*Mitsu money – The GT’s base is $29,250, with all above standard except the $3,000 leather and navigation package with reverse camera. A Forester 2.5XT costs about the same as the Outlander GT, a RAV4 or Tiguan a bit less.

*Bottom line – The styling update results in the most distinctive crossover nose outside of an Audi; the rest looks OK, but like last year’s. Inside, definitely an improvement in looks and tech content, with a kicking audio system and decent fit and finish. As for sportiness, there’s sharp steering, a nice suspension and a quick if growly engine, but other crossovers out there feel better for the same or less cash. Now, if Mitsubishi would install a version of the 291-hp turbo four from the EVO for a real GT SUV with less nose weight, the ultimate Outlander GT might be sportier, more fun and more fuel-efficient.


2010 Mitsubishi Outlander GT

Standard Active Stability Control, Traction Control, Anti-Lock Brakes with Electronic Brake Distribution (EBD), air conditioning, cabin air filter, cruise control, power windows/locks/mirrors, engine immobilizer and anti-theft alarm, keyless entry and ignition, 710-watt, 9-speaker rockford-fosgate sound system with 10-inch, digital signal processor, 3-band equalization and speed compensated volume, FUSE Hands-free Link System with Bluetooth hands-free calling and streaming music, USB connection for iPod® and MP3 player interfacing, voice-activated music or phone commands, leather seating, power drivers seat, heated front seats, xenon HID headlights, rain-sensing windshield wipers, and 40-gigabyte HDD navigation system with music server, Real-Time Traffic and rear view camera. A 10-year/100,000 mile powertrain limited warranty and 5-year/60,000 mile new vehicle limited warranty.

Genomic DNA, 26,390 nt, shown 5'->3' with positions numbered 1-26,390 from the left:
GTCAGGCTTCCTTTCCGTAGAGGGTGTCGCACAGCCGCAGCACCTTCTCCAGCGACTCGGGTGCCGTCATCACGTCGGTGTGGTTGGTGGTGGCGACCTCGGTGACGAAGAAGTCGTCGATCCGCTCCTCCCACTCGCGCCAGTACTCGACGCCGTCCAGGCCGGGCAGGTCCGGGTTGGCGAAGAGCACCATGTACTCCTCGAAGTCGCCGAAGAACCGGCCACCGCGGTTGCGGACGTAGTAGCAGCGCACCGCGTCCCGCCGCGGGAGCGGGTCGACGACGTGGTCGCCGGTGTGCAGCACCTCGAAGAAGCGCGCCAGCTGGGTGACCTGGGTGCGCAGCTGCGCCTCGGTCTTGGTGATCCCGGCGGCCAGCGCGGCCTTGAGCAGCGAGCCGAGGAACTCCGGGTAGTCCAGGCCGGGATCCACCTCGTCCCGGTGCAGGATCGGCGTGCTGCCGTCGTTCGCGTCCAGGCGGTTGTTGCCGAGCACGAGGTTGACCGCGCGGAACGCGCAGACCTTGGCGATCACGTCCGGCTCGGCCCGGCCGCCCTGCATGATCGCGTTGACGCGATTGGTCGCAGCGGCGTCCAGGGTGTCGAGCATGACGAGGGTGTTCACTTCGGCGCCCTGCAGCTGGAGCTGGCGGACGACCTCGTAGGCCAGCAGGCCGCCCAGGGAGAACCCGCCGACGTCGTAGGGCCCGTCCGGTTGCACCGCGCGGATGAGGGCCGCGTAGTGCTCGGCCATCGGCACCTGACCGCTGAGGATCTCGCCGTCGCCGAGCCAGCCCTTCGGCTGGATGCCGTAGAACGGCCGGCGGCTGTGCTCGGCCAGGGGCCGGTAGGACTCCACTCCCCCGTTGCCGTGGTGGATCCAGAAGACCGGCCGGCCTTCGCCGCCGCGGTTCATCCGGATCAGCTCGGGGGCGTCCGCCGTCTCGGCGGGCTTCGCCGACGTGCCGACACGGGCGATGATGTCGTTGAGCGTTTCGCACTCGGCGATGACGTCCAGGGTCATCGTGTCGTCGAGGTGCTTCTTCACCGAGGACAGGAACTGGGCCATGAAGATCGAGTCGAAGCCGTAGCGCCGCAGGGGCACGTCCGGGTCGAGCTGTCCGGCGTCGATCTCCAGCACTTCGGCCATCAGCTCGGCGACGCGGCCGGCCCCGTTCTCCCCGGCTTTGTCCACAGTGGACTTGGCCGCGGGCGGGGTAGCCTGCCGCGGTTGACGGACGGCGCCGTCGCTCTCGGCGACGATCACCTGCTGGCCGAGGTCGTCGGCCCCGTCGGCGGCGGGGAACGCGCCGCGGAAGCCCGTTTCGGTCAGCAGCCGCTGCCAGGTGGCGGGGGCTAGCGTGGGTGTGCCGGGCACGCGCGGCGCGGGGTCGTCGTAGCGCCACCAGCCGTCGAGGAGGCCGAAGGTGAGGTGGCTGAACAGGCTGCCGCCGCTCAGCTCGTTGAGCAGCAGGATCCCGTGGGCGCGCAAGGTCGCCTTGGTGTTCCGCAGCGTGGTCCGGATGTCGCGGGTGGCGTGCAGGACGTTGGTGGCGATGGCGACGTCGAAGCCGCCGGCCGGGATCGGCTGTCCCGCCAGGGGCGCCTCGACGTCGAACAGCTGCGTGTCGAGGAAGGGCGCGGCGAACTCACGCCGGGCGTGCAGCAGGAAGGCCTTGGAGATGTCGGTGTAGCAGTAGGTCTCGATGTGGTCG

Vehicle type - 7-passenger compact sports utility vehicle

Base price - $29,250($32,990 as tested)

Engine type - SOHC 24-valve V-6

Displacement - 3-liter

Horsepower (net) - 230 @ 6,250 rpm

Torque (lb-ft) - 215 @ 3,750 rpm

Transmission - 6-speed Sportronic w/paddle shifters

Wheelbase - 105.1 inches

Overall length - 183.7 inches

Overall width - 70.9 inches

Height - 66.1 inches

Front headroom - 40.3 inches w/sunroof

Front legroom - 41.6 inches

Center headroom - 37.5 inches

Center legroom - 36.8 inches

Rear headroom - 35.4 inches

Rear legroom - 27.7 inches

Cargo capacity - 14.9 cu.ft./36.2 with rear seats flat/72.6 w/2nd and 3rd row folded

Towing capacity - up to 3,500 lbs.

Curb weight - 3,780 lbs.

Fuel capacity - 15.8 gallons

Mileage rating - 18-mpg city/24-mpg highway

Last word - Jet fighter nose update gives it panache, and can be sporty and sure-footed

By Dan Scanlan